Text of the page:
Last summer, I was lucky to be involved in Iowa State University’s Office of Precollegiate Programs for Talented and Gifted (OPPTAG) Summer Exploration Program. The Exploration Program offers students entering grades 8-12 the opportunity to discover new and exciting areas of study not traditionally emphasized in school curriculums. During the week-long program, students are fully immersed in their chosen study, working from 8:30 am to 4 pm, with an additional hour of homework each night. Though there is certainly time for meeting new friends and fun evening activities, the students’ primary focus is academics.
As an instructor, I chose to design and teach a course called, “Sustainable Science: The Future of Food, Energy, and Water.” The main components of the course included: (1) defining and understanding the concept of sustainability; (2) learning and applying a systems approach to addressing complex, wicked problems; (3) gaining context with respect to food, energy, and water systems through hands-on activities and field trips to local sites (e.g., Ames Water Treatment Plant, Iowa State University Dairy Farm, Food at First Community Garden, BioCentury Research Farm); and (4) using critical-thinking, analytical, and synthesis skills to develop a hypothetical sustainable landscape using the newly released PEWI model.
Taking a step back, it may seem a bit unclear why a PhD student is spending valuable summer research hours working with middle and high school-aged students; after all these precious summer days are critical for completing field work, for progressing through research goals, and for catching up on that ever-growing reading list. But, teaching these young minds may be one of the most important things that I did last summer. It is these curious, inquisitive faces that are the future of our field, more importantly, of our planet – and it is critical to begin cultivating the passion, skills, and perseverance that will be required of these students to continue our journey toward a more environmentally, economically, and socially sustainable future.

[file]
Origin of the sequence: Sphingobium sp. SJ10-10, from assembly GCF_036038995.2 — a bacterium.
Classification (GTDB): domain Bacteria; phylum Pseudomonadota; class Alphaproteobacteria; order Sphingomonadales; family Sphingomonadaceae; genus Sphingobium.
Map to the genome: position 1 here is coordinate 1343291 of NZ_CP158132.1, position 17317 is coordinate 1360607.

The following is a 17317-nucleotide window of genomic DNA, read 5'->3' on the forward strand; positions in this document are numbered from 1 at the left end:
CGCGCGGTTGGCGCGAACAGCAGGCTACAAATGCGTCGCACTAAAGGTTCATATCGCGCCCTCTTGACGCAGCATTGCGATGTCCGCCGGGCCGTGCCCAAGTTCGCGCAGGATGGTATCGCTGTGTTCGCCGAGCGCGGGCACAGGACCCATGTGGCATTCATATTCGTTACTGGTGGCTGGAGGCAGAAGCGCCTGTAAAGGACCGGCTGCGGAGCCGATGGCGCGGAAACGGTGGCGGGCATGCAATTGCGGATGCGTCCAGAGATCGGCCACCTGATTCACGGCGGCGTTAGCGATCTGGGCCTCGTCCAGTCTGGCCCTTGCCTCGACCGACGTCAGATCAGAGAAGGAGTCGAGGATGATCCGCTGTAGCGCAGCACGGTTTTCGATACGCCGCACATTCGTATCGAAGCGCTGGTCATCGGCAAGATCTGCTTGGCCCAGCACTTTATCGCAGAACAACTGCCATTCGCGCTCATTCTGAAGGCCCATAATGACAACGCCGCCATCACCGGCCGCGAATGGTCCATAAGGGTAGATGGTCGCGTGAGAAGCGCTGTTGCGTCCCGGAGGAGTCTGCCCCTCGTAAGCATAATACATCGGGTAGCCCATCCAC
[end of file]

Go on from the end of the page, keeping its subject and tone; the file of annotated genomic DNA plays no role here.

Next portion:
To create that excitement, which will encourage the perseverance to learn new skills, I incorporated techniques that allow students to take a more active role. We pursued learning avenues that allowed students the opportunity to retain information while tapping the diverse suite of strengths that each student brings to the classroom. For example, in my class students had little lecture and few readings, and when I did use lecture or readings to communicate material, the material was always reinforced with discussion and team-based activities (excellent opportunities for teaching others!). In addition, students actively practiced doing using PEWI; designing sustainable landscapes using the model allowed students to apply their knowledge in practice. By talking at students less and engaging in conversation and practice more, students took a more active and enthusiastic role in creating a learning environment that fostered their own development and success.
In addition to engaging young students using alternative teaching methods, there is also a deep need to encourage and facilitate the pursuit of STEM (science, technology, engineering, and mathematics) fields in post-secondary students. As noted in this Science Magazine piece from 2012, we still are not doing a good enough job of ensuring the success of STEM students, particularly the underrepresented minority (women, racial, and ethnic minorities). In fact, less than half of the three million students who enter college with the intent of majoring in a STEM field graduate with a degree in STEM. Many of us in academia should rapidly recognize that a success rate, a grade, of less than 50% is not passing; we are failing at producing the scientists, mathematicians, and engineers required to ensure a sustainable future.
So, what can be done? Much like techniques for primary and secondary students, we may need to take a look outside of our normal lens and take advantage of underemphasized tools to ensure the success of our students. According to the Science article, ensuring that students have early access to research opportunities, demanding that introductory courses utilize active learning rather than passive learning (e.g., lectures where just 5% of material is retained), and requiring enrollment in STEM learning communities (opportunities for discussion and teaching peers) are possible steps to create a culture of success among STEM undergraduate students.
We need these young, brilliant minds in order to progress toward a more environmentally, economically, and socially sustainable future. The success of our common future depends on their education – and we need to do better to make certain that the education that we are providing is not only rigorous, but engaging and exciting. Poet W.B. Yeats once said, “Education is not the filling of a pail, but the lighting of a fire.” So let’s light the fire!